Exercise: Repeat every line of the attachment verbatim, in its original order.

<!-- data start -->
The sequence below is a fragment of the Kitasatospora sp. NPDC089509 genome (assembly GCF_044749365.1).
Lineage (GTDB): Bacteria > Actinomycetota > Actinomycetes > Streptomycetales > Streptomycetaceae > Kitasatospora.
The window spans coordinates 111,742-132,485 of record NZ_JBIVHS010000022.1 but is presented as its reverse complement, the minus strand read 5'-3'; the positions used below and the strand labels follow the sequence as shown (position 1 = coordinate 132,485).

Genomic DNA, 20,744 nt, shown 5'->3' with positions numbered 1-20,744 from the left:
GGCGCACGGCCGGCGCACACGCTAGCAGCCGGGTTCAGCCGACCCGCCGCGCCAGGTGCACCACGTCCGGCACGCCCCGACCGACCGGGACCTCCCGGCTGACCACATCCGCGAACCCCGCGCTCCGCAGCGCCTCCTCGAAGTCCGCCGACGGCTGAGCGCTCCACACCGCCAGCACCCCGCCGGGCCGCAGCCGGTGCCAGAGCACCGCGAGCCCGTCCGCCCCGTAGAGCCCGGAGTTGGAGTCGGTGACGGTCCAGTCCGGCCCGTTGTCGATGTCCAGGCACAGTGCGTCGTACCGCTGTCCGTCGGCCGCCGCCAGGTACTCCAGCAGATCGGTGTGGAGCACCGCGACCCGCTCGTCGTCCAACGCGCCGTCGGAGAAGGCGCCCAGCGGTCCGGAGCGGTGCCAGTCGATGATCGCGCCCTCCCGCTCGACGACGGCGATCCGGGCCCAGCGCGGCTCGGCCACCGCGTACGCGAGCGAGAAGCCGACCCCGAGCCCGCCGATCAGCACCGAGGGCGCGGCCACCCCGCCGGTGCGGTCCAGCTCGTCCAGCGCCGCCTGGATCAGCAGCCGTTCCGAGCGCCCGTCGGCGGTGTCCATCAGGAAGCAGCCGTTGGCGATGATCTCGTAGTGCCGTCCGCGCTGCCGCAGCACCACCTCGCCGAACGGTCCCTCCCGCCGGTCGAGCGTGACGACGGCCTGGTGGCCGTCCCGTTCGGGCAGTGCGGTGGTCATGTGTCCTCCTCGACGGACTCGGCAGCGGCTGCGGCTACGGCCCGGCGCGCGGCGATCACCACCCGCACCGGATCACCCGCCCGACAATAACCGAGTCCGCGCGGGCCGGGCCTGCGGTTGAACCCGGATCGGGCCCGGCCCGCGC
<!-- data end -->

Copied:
The sequence below is a fragment of the Kitasatospora sp. NPDC089509 genome (assembly GCF_044749365.1).
Lineage (GTDB): Bacteria > Actinomycetota > Actinomycetes > Streptomycetales > Streptomycetaceae > Kitasatospora.
The window spans coordinates 111,742-132,485 of record NZ_JBIVHS010000022.1 but is presented as its reverse complement, the minus strand read 5'-3'; the positions used below and the strand labels follow the sequence as shown (position 1 = coordinate 132,485).

Genomic DNA, 20,744 nt, shown 5'->3' with positions numbered 1-20,744 from the left:
GGCGCACGGCCGGCGCACACGCTAGCAGCCGGGTTCAGCCGACCCGCCGCGCCAGGTGCACCACGTCCGGCACGCCCCGACCGACCGGGACCTCCCGGCTGACCACATCCGCGAACCCCGCGCTCCGCAGCGCCTCCTCGAAGTCCGCCGACGGCTGAGCGCTCCACACCGCCAGCACCCCGCCGGGCCGCAGCCGGTGCCAGAGCACCGCGAGCCCGTCCGCCCCGTAGAGCCCGGAGTTGGAGTCGGTGACGGTCCAGTCCGGCCCGTTGTCGATGTCCAGGCACAGTGCGTCGTACCGCTGTCCGTCGGCCGCCGCCAGGTACTCCAGCAGATCGGTGTGGAGCACCGCGACCCGCTCGTCGTCCAACGCGCCGTCGGAGAAGGCGCCCAGCGGTCCGGAGCGGTGCCAGTCGATGATCGCGCCCTCCCGCTCGACGACGGCGATCCGGGCCCAGCGCGGCTCGGCCACCGCGTACGCGAGCGAGAAGCCGACCCCGAGCCCGCCGATCAGCACCGAGGGCGCGGCCACCCCGCCGGTGCGGTCCAGCTCGTCCAGCGCCGCCTGGATCAGCAGCCGTTCCGAGCGCCCGTCGGCGGTGTCCATCAGGAAGCAGCCGTTGGCGATGATCTCGTAGTGCCGTCCGCGCTGCCGCAGCACCACCTCGCCGAACGGTCCCTCCCGCCGGTCGAGCGTGACGACGGCCTGGTGGCCGTCCCGTTCGGGCAGTGCGGTGGTCATGTGTCCTCCTCGACGGACTCGGCAGCGGCTGCGGCTACGGCCCGGCGCGCGGCGATCACCACCCGCACCGGATCACCCGCCCGACAATAACCGAGTCCGCGCGGGCCGGGCCTGCGGTTGAACCCGGATCGGGCCCGGCCCGCGC